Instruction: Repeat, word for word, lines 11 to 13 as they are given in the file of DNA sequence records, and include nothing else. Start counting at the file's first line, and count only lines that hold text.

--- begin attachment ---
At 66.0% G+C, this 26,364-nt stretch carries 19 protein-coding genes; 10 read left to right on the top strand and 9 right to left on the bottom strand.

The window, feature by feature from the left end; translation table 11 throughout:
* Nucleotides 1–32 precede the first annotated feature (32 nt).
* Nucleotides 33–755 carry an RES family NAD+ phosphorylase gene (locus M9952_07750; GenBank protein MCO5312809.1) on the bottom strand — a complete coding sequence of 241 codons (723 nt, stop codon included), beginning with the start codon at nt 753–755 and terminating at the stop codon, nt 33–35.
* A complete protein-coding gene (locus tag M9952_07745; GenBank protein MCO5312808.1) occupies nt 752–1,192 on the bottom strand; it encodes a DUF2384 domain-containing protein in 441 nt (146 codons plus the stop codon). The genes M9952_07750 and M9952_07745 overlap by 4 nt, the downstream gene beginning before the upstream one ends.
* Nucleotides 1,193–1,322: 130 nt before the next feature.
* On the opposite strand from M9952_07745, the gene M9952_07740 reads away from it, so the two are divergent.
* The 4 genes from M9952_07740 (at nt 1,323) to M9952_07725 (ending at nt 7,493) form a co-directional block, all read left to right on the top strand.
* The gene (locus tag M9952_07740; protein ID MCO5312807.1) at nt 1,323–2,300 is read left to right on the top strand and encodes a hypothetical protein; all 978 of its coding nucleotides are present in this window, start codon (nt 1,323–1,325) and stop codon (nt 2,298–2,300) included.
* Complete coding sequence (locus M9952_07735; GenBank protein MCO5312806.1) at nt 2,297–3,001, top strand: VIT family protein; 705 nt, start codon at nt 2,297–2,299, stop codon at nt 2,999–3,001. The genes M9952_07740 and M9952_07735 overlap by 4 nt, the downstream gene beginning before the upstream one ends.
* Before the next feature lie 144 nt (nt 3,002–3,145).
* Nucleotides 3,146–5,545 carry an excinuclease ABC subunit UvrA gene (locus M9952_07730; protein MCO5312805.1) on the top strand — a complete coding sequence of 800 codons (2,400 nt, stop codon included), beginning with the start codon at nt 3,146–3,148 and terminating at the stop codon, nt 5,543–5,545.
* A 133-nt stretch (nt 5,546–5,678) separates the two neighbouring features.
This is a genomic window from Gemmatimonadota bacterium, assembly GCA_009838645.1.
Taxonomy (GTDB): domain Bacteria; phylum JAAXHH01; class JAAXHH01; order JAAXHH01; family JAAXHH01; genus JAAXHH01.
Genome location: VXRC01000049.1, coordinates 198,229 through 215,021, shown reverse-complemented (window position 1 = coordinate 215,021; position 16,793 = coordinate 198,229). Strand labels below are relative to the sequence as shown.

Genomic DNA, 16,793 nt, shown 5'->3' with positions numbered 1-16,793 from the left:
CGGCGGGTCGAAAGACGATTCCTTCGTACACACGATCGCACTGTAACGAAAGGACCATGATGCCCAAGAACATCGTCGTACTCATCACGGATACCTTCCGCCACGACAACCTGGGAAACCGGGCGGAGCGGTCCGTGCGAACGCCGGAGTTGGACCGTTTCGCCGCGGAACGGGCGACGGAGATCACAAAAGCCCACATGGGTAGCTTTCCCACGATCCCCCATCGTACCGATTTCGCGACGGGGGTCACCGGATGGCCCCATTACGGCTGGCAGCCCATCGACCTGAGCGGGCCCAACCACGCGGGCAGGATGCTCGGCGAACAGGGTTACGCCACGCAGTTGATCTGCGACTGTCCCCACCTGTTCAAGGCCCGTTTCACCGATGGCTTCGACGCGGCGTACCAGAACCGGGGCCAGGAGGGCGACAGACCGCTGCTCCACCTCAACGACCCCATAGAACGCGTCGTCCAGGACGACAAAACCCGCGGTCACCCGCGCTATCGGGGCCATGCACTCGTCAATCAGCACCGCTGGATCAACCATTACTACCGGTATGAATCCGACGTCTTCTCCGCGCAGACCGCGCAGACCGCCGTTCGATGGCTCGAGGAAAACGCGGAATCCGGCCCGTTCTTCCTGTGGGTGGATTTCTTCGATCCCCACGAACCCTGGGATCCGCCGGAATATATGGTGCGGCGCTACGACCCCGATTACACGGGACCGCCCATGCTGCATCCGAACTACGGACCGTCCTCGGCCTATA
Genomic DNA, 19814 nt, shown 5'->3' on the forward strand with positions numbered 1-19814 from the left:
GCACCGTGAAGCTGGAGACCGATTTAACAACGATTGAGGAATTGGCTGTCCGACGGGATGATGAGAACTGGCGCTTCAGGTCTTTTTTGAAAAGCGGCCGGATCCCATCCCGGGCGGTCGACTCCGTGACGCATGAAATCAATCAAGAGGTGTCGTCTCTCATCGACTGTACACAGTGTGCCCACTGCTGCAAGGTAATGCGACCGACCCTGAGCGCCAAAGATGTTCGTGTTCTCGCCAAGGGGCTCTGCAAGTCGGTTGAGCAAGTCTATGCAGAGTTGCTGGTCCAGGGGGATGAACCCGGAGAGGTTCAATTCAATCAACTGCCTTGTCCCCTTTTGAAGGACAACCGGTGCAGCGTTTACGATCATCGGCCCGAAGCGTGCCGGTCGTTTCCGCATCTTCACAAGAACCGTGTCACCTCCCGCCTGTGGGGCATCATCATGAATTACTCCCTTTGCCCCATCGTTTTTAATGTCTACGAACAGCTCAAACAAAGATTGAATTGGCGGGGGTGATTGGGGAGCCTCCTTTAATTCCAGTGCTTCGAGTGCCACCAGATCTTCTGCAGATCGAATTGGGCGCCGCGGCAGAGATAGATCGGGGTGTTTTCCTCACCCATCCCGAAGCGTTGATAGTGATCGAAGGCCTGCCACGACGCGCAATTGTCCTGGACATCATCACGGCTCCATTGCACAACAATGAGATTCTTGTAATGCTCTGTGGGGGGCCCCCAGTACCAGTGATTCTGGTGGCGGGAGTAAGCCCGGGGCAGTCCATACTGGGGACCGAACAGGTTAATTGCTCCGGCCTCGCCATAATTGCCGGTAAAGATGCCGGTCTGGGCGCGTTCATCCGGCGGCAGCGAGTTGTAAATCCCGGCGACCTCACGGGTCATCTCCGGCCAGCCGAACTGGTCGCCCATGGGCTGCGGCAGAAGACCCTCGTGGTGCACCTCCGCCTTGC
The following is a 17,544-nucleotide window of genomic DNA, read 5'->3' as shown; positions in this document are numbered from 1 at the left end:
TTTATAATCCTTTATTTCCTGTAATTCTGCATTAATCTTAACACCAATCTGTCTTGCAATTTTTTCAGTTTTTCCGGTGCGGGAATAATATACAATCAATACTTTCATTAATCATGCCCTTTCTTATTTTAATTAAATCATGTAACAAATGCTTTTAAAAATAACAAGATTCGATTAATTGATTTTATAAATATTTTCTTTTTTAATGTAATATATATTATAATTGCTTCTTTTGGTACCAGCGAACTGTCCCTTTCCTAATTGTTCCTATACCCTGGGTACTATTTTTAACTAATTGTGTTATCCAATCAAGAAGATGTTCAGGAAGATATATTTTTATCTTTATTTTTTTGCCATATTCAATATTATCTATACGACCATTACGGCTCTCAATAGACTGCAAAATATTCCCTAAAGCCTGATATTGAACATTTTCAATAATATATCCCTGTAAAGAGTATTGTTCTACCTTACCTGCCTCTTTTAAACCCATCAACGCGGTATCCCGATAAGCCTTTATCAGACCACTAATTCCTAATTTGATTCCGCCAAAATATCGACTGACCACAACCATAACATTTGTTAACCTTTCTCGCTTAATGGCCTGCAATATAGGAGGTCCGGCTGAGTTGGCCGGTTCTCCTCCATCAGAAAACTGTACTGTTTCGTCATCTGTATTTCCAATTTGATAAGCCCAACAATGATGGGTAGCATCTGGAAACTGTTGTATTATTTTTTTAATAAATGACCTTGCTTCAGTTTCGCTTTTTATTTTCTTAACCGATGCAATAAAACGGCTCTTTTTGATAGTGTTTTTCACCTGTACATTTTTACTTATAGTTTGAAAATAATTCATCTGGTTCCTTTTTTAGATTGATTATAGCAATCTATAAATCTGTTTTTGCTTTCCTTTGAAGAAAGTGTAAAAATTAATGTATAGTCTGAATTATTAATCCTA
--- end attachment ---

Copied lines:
* Before the next feature lie 144 nt (nt 3,002–3,145).
* Nucleotides 3,146–5,545 carry an excinuclease ABC subunit UvrA gene (locus M9952_07730; protein MCO5312805.1) on the top strand — a complete coding sequence of 800 codons (2,400 nt, stop codon included), beginning with the start codon at nt 3,146–3,148 and terminating at the stop codon, nt 5,543–5,545.
* A 133-nt stretch (nt 5,546–5,678) separates the two neighbouring features.